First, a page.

Days after a cease-fire ended the unflinching barrages of rockets fired from terrorists in Gaza toward Israel, Jewish people around the world still pay the price for anti-Israel anger and hatred. Not all the activism comes from the anti-Israel and anti-Semitic camp, however. Thousands of people gathered outside Ground Zero of the World Trade Center site in New York City in a rally, called “United against Antisemitism. United Against Terror. United for Us,” organized by the Israeli American Council (IAC) New York region. — Bridges for Peace, 5/28/2021

Israeli scientists report a discovery that could pave the way to neutralizing dangers from the cancer-causing protein BRD4. When this protein becomes overactive due to a body malfunction, genes that cause various cancers become over-stimulated. Boosting the production of a particular enzyme in the body could reduce the risk it poses, according to a new study by Prof. Dan Levy, a biologist at Ben Gurion University. — Times of Israel, 5/28/2021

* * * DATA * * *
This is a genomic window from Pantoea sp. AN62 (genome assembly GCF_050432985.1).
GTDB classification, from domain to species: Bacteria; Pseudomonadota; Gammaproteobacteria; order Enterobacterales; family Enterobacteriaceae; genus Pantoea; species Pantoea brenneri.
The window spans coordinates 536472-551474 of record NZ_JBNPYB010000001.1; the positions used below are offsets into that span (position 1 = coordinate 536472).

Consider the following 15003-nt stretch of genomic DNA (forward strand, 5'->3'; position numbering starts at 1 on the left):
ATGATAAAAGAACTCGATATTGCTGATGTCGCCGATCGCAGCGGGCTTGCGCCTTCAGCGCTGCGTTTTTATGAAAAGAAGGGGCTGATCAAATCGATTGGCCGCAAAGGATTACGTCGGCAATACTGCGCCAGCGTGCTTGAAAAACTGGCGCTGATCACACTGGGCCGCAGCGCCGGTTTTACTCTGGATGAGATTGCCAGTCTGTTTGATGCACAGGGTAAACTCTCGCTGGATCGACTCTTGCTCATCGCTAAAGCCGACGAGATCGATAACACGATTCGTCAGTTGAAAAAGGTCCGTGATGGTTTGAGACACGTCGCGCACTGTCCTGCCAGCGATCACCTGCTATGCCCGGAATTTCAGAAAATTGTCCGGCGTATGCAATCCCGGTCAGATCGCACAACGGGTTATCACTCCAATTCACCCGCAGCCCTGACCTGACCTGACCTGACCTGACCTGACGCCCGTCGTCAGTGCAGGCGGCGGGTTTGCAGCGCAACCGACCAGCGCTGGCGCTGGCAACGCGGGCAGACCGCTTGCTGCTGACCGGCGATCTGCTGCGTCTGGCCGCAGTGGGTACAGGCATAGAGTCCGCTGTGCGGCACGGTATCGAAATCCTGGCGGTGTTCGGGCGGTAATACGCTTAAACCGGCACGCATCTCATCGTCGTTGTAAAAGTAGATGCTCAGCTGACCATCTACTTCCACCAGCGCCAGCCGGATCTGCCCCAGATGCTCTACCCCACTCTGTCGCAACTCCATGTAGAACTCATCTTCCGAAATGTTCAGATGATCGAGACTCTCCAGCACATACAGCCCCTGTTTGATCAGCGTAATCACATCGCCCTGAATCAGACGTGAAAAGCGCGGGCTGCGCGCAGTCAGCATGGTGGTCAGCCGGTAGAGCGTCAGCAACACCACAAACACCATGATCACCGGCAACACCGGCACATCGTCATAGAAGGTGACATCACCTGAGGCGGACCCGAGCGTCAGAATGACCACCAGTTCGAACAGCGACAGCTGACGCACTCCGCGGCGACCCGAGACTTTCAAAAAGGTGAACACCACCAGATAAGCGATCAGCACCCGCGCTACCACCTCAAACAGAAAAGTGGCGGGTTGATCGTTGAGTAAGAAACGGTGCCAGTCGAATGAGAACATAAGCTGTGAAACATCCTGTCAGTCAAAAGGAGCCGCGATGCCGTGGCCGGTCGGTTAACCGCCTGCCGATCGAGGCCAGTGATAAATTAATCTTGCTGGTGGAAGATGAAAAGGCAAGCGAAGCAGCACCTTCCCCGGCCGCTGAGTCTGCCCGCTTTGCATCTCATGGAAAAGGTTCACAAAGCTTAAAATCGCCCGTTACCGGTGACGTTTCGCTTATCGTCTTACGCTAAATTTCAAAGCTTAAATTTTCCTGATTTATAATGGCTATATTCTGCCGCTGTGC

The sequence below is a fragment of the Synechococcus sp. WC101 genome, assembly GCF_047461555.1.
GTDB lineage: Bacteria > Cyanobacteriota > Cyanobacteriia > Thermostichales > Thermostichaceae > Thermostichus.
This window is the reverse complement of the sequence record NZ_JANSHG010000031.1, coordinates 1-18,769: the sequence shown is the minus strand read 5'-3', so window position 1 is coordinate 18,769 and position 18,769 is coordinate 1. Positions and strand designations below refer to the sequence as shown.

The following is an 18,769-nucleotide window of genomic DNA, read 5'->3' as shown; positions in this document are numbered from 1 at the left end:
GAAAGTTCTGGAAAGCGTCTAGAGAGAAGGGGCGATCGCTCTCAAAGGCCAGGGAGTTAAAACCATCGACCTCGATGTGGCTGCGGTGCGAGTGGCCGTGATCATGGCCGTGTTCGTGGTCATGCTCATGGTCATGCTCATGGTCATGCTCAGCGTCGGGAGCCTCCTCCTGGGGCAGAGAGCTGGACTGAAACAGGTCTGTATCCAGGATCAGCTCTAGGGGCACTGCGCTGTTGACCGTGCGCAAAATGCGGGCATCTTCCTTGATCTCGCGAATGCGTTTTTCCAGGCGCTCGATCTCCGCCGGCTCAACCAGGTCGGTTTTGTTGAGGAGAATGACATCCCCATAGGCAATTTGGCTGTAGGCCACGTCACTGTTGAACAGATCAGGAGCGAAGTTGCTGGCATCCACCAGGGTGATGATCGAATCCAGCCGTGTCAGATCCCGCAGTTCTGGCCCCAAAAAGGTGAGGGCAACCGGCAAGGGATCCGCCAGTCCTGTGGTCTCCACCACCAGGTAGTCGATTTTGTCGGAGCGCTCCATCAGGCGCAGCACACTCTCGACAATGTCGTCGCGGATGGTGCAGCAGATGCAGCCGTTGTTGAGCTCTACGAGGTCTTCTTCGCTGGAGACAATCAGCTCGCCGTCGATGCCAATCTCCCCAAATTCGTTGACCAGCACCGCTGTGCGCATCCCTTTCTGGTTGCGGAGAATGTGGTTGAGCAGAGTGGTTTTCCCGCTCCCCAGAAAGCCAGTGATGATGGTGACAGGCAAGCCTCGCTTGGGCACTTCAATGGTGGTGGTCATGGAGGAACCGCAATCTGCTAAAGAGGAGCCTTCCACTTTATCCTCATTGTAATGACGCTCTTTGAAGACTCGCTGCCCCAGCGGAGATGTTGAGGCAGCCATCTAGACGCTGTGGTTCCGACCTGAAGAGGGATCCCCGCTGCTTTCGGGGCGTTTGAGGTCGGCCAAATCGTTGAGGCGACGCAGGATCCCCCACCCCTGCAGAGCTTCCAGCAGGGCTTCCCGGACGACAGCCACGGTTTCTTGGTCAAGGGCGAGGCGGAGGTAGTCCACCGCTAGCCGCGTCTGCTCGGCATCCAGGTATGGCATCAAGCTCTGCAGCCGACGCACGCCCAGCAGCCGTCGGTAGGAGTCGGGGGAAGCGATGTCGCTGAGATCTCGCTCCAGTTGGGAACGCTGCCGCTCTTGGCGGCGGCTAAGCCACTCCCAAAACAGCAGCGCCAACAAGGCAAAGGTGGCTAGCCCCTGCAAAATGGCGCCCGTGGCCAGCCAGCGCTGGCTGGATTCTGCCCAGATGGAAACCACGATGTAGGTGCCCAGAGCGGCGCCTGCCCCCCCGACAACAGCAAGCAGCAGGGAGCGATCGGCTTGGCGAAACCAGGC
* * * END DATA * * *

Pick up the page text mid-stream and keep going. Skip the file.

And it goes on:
Israeli scientists have developed a “quality assurance” method for genome editing, making it easier to translate DNA technologies from theory to treatments. The CRISPR genome editing system works by cutting DNA with microscopic “scissors” and fixing it. Molecular biologist Dr. Ayal Hendel of Bar Ilan University said that his innovation allows a new level of precision in assessing tools before they are submitted for clinical trials. He hopes it will speed the search for cures for sickle cell disease and severe combined immunodeficiency, “bubble boy disease.” — Times of Israel, 5/24/2021

Naftali Bennett, 49, former Netanyahu ally and chief of staff, turned rival, became prime minister after a 60-59 vote. Bennett, an observant Jew, presides over a fragile coalition of eight parties with deep ideological differences. His small party is popular with religious Jews and West Bank settlers. “We stopped the train, a moment before it barreled into the abyss.” — AP, 6/16/2021